Saturday, January 21, 2012

Beauty Queens by Libba Bray

I think that sometimes it happens when you re-read a book or watch a movie that you’ve loved for so long, but you’ve maybe never exactly pin-pointed why, and realize that it has totally informed a lot of your political and social perspective. When I graduated with a Women’s Studies minor I was spending basically the first time relaxing after a lot of school, and was watching movies on cable TV. And I saw this one, All I Wanna Do (um, with Kristen Dunst, actually), that I had loved since I was in middle school, and after watching it I thought, “Oh. Women’s Studies minor. That makes sense.” Another one of those was Tamora Pierce’s Alanna series: “Women’s Studies. Feminism. Check, and check.” Although the movie and the book were both fiction, at their heart they passed on strong female characters and ideas.

It’s a really nice middle point whenever pop culture – literature, movies, music – actually does connect with feminism, because it’s sooooooo unfortunately rare. And it forms this sort of instant recognition and almost validation, through the real world that you get right out of its fictional one.

So. Libba Bray’s Beauty Queens. The only reason it took me as long as it did to pick this one up was because it’s still in hardcover. Luckily, I got it for Christmas this year (thanks, Mom!) and I seriously devoured it from last night until late last night.

The premise of Beauty Queens, from Bray’s acknowledgments, “A plane full of Beauty Queens crashes on a deserted island. And….GO!” The parallel to Lord of the Flies is immediately apparent, especially with the background that there is a war going on (Lord of the Flies was set against the background of WWII). But the idea of what happens when you do introduce female characters to a situation like Lord of the Flies, that traditionally male-centric story, is what makes this novel so engaging. As the characters put it themselves:

“I’ve been thinking about that book about the boys who crash on the island,” Mary Lou said to Adina one afternoon as they rested on their elbows taking bites from the same papaya.
Lord of the Flies. What about it?”
“You know how you said it wasn’t a true measure of humanity because there were no girls and you wondered how it would be different if there had been girls?”
Mary Lou wiped fruit juice from her mouth with the back of her hand. “Maybe girls need an island to find themselves. Maybe they need a place where no one’s watching them so they can be who they really are.”

Still, the parallel to Lord of the Flies is hardly even a jumping-off point for this book. What Bray creates is entirely her own, something – like Going Bovine – that has the ability to break through generic boundaries. Bray returns to the same criticism of pop culture that made Going Bovine so great, but she takes it to the next level. Here, reality television shows have gone out of control, The Corporation is in control of everything, and a narrow beauty standard has been clearly defined, and Bray’s biting criticism of these topics (and more) is paired with humor. This novel includes the cast of Captains Bodacious IV: Badder and More Bodaciouser!, a teen pop sensation called Boyz Will B Boyz (whose single “Safe Tween Crush” includes the lyrics, “Wanna rock you girl, with a butterfly tunic. / No, I’m not gay, I’m just your emo eunuch. /), and “commercial breaks” from the story that include commercials for beauty products, television shows, and movies (such as WEDDING DAY 3: THIRD TIME’S THE CHARM:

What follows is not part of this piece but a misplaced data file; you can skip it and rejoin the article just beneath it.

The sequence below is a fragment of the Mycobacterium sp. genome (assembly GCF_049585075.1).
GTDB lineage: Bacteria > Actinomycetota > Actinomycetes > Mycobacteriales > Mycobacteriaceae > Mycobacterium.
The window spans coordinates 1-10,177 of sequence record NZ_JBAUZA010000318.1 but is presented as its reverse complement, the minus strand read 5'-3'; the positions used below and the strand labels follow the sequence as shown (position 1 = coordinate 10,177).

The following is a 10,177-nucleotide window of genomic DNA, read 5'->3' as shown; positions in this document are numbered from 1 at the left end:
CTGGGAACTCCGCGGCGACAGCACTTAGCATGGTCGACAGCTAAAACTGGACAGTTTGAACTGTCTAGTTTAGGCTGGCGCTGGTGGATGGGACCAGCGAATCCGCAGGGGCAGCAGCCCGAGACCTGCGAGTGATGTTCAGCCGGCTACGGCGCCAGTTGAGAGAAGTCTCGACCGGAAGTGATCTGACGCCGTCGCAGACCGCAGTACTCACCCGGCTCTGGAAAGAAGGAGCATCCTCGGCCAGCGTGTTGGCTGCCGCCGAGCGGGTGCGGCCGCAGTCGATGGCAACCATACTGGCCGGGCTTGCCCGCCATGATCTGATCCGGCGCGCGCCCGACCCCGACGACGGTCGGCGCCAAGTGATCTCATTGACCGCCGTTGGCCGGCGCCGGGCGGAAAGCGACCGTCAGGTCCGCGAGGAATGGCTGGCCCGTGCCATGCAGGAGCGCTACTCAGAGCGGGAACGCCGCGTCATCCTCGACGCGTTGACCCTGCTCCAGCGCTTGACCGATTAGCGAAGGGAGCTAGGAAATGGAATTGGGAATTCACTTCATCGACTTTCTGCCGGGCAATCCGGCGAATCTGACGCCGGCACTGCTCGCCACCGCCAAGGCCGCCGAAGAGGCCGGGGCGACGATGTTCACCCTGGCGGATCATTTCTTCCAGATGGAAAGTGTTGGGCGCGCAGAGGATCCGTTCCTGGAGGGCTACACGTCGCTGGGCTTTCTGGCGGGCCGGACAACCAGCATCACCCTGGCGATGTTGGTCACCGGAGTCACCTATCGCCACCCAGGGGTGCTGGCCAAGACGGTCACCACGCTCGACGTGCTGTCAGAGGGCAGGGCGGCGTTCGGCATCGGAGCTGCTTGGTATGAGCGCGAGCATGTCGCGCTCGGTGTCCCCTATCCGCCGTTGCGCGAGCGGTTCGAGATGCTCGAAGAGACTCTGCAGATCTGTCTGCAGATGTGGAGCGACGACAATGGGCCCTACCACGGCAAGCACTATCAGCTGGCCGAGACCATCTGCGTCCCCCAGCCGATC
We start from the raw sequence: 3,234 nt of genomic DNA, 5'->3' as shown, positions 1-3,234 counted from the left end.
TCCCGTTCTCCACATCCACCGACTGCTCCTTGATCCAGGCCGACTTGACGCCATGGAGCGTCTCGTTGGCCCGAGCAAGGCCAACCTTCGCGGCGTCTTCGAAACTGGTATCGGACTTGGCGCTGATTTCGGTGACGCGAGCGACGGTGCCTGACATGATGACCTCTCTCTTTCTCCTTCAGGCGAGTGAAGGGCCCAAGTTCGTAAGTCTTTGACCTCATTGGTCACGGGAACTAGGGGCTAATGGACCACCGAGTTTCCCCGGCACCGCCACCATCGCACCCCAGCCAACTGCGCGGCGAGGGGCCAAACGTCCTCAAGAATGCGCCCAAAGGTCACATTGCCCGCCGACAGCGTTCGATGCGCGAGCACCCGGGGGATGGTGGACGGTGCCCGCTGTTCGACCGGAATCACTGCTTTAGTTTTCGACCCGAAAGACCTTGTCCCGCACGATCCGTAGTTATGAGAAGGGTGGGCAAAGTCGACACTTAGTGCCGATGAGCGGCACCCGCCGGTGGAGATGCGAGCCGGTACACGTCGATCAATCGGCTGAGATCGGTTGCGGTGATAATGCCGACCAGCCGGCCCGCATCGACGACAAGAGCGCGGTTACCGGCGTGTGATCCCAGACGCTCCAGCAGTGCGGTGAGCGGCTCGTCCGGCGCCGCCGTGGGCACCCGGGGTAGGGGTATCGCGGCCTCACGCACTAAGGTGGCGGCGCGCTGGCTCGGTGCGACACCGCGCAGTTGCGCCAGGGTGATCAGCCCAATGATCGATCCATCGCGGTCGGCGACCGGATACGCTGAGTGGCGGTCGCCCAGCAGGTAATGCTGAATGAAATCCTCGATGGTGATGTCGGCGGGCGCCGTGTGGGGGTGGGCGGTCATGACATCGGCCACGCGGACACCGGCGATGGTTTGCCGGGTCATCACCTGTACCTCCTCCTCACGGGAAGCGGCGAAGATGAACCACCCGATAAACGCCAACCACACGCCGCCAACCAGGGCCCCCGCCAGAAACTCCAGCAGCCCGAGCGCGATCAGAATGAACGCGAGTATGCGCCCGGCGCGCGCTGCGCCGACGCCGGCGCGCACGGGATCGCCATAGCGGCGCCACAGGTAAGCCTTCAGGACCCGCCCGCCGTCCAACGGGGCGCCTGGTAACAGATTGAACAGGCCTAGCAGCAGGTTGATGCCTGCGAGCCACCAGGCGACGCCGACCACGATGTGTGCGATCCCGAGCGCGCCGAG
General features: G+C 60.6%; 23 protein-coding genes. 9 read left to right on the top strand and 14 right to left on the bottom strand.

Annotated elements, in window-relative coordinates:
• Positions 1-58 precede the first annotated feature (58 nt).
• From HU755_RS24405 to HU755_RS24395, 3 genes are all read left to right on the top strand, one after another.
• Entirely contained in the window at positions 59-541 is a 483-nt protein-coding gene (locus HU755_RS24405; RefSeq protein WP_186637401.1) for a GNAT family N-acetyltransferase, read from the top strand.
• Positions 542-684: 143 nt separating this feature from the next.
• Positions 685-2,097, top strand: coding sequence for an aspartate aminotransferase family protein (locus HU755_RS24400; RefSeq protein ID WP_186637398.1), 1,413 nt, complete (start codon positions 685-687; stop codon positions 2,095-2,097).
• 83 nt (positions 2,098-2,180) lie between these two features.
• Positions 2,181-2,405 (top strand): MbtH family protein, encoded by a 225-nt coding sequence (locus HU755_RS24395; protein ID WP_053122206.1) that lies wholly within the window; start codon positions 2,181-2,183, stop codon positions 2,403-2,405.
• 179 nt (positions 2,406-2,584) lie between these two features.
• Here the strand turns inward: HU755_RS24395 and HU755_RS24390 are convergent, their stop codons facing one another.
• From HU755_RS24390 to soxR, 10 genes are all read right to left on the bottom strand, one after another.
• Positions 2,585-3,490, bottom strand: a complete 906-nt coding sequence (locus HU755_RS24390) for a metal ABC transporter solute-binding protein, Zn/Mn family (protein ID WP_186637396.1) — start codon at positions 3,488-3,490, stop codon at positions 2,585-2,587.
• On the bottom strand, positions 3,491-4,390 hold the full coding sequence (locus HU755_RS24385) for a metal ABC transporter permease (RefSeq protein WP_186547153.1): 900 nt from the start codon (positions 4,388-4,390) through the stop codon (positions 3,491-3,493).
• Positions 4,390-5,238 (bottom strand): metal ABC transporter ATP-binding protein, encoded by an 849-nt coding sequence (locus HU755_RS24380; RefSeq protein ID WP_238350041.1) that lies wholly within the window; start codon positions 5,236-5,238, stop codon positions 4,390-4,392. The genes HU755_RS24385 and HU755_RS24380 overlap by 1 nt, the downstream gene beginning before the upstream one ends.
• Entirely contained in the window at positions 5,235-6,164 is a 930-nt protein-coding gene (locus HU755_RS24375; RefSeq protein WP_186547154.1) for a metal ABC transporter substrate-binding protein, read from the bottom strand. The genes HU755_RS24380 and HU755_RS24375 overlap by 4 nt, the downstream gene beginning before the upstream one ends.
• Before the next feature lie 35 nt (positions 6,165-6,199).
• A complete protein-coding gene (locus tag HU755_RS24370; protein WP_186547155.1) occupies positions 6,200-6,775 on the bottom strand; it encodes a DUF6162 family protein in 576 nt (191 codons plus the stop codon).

What if Mr. Wrong is the best I’m going to get?

(patting her hand)
Love means making sacrifices. I know these things. I’m old.)

And under all of these layers – great story, parallel to a canonical novel, political, social, and pop culture critique, and relatable, real, incredible characters – is a focus on feminism and what it’s like to grow up as a teenage girl in contemporary culture. Sometimes these are in-depth, and other times they are off the cusp, such as when Petra explains,

“I sewed a banner to catch the attention of planes. You can’t see it now because they took it down.”
Adina turned to the camera with an amused-but-confused expression. “Why?”
“It had the word bitches in it, which is perfectly fine to use if you’re a rapper or a director making a movie about career women, but not if you’re a teen girl talking about her homies.”

This is already the longest review I’ve written, and I feel like I haven’t even begun to get at what this book is! Out of all of the reviews so far, this is the first that gets an all capslocks, “PLEASE READ BEAUTY QUEENS BY LIBBA BRAY. IT IS REALLY THE BEST THING EVER.”

I can just imagine how engaging it would be to read a book like this in high school, either instead of Lord of the Flies or alongside it. Canonical books like Lord of the Flies are still taught (my sixteen-year-old sister just did it this past semester in high school), but more contemporary novels like Beauty Queens still aren’t really across the board – they’re left out of curriculum to teach novels written sixty years ago. It’s important also that those novels are still circulated in schools, but Beauty Queens is that new kind of version of canonical novel, like so many other new young adult novels. It seems like a missed opportunity to stay with just Lord of the Flies (which, you know, doesn’t have a single female character), or other such canonical novels, when something like Beauty Queens has something for every student, female or male.

I absolutely loved this book. It’s really the first novel I’ve ever read that I’m anxious to actually start reading again, right from the beginning, and the ability for Bray to be able to tell a great story while also letting me do the whole, “wow, these are really the things I believe in,” is just incredible. 

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